Staff from the Upper Columbia Salmon Recovery Board hosted a tour of the Methow Valley for members of the Washington State Salmon Recovery Funding Board last Wednesday (Sept. 17). Representatives from National Marine Fisheries Service out of Portland, Oregon, and Washington, D.C., also attended, according to a recovery board press release.
The tour included visits to habitat restoration sites previously or currently funded by the funding board, as well as a tour of previous habitat investments that were recently burned in the Carlton Complex Fire on upper Beaver Creek.
Chris Johnson, president of the Methow Salmon Recovery Foundation, said that “this fire represents an excellent opportunity to build on the foundation in the Upper Columbia of finding solutions that work for locals.” Johnson said his group had been facilitating crews cleaning up material from the floods in the Methow River below Twisp, and have removed more than 15,000 pounds of debris so far.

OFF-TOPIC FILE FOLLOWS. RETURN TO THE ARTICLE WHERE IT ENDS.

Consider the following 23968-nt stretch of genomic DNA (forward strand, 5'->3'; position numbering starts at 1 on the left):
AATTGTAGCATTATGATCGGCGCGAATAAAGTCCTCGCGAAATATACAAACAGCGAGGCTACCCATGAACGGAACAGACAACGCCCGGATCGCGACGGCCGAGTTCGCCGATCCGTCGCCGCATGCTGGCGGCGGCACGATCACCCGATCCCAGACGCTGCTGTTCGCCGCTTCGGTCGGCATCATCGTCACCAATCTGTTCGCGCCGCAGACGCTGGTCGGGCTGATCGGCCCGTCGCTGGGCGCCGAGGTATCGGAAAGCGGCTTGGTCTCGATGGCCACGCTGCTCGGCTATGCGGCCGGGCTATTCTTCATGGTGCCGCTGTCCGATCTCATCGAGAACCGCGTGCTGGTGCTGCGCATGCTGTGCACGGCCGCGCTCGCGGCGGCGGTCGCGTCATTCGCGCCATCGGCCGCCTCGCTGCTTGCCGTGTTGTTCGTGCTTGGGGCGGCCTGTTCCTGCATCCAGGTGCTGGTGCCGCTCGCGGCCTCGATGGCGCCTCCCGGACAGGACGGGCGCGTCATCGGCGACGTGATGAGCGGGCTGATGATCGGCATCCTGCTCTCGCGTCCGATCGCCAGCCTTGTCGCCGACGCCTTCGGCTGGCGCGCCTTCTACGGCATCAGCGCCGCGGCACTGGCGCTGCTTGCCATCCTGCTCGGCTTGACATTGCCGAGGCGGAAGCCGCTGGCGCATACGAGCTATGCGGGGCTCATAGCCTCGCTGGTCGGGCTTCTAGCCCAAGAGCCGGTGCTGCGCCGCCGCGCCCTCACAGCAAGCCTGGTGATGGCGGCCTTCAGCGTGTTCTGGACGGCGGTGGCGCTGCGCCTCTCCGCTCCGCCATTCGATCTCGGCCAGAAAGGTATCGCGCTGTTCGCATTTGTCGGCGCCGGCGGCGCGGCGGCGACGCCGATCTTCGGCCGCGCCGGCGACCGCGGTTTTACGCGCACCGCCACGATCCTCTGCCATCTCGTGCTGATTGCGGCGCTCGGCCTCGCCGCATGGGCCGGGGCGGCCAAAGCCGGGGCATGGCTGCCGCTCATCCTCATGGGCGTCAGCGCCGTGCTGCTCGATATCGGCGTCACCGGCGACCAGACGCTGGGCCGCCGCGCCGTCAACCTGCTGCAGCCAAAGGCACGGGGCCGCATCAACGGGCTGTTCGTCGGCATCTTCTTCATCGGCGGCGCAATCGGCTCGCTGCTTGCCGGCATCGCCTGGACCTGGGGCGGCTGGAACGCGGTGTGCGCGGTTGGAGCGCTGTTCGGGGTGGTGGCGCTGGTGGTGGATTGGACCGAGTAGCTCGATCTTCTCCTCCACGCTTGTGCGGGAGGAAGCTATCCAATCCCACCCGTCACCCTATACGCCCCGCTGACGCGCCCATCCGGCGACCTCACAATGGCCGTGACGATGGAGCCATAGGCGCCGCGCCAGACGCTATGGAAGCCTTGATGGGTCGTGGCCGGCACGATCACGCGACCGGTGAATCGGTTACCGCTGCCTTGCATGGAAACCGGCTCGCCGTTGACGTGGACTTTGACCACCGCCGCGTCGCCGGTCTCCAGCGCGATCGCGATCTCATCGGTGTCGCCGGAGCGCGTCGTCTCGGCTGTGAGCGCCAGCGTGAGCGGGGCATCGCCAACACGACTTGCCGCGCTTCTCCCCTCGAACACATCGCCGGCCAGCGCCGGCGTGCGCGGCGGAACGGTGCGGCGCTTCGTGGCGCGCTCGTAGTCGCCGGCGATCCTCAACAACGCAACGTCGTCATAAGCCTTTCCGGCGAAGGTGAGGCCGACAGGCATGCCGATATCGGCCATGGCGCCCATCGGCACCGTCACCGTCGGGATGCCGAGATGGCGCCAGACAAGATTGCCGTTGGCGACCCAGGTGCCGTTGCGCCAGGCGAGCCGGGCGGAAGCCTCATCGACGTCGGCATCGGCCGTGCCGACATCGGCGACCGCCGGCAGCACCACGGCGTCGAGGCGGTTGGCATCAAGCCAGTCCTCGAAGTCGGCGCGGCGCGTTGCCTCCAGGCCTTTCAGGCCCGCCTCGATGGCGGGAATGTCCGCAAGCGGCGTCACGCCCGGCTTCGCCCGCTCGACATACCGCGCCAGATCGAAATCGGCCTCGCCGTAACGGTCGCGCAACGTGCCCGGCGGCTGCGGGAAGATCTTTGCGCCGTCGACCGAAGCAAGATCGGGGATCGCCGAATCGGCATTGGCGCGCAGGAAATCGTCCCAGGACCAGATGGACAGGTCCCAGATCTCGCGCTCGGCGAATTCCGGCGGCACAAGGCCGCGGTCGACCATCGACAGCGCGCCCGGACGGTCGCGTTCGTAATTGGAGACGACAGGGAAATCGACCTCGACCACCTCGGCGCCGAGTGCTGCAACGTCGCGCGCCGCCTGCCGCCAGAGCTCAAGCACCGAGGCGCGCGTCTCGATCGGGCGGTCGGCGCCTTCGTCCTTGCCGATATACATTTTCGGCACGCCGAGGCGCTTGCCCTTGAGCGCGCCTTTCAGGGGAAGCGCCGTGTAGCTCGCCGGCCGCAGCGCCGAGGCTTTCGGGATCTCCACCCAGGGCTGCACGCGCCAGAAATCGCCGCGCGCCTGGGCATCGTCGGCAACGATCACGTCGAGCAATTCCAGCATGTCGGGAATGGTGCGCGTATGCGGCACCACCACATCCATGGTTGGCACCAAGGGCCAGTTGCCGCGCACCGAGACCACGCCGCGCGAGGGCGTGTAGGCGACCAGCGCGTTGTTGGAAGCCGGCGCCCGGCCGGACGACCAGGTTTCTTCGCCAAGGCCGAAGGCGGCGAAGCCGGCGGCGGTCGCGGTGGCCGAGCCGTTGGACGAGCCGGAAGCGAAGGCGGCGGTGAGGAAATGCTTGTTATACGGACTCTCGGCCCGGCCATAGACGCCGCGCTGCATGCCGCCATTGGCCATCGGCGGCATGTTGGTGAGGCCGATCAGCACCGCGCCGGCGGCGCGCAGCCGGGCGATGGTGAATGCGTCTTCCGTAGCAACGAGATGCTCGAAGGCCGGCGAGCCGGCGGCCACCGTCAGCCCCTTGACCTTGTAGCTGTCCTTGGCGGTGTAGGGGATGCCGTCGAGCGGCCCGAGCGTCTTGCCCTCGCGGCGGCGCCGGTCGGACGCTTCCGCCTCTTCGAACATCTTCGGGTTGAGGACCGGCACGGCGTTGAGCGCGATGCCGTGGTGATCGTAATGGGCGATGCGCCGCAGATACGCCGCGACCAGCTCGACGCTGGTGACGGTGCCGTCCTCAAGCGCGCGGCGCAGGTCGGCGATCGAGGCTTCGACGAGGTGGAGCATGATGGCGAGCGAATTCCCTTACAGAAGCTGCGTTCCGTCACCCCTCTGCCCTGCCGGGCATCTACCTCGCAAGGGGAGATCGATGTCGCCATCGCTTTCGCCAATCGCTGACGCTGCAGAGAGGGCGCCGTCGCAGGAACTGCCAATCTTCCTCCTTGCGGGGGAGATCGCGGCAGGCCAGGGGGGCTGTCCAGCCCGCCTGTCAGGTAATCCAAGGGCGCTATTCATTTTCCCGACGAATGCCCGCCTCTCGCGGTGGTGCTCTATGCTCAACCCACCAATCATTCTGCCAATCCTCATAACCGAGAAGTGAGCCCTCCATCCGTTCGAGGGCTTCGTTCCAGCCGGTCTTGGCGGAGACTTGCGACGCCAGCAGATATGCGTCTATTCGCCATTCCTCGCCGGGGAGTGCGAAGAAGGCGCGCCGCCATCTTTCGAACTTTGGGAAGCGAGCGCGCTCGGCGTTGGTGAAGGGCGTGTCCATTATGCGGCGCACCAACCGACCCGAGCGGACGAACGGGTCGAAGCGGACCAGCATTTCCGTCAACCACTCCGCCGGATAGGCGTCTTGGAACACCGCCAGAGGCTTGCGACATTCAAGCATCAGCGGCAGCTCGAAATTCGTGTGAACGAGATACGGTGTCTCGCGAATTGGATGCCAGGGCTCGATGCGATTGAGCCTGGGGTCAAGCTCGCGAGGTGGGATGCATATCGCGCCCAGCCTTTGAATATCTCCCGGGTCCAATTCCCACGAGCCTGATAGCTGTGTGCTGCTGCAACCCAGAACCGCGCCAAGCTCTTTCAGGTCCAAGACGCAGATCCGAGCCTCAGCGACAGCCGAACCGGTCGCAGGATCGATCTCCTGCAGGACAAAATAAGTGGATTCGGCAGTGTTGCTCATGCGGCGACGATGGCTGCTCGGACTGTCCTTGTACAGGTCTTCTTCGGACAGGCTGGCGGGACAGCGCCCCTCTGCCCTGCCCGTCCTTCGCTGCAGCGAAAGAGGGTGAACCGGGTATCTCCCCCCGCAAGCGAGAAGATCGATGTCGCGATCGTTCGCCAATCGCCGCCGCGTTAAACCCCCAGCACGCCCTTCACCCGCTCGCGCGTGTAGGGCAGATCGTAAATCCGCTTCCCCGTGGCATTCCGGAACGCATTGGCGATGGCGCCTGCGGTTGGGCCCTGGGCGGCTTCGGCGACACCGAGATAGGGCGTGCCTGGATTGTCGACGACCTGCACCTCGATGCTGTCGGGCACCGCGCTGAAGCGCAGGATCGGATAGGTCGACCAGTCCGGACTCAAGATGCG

Derek Van Marter — executive director of the Upper Columbia Salmon Recovery Board and a resident of the Methow Valley who recently lost his home in the Rising Eagle Road Fire — said that seven years into a 30-year plan, the Upper Columbia Salmon Recovery Board estimates habitat has been improved 4 – 6 percent, towards a goal of around 15 percent habitat improvement.
The Upper Columbia Salmon Recovery Board is reporting progress across four management sectors affecting salmon recovery: habitat, hatcheries, hydropower and harvest. The reports will be used by major decision-makers to facilitate conversations on what more can be done to improve the status of the three listed species in the region: spring Chinook, steelhead and bull trout.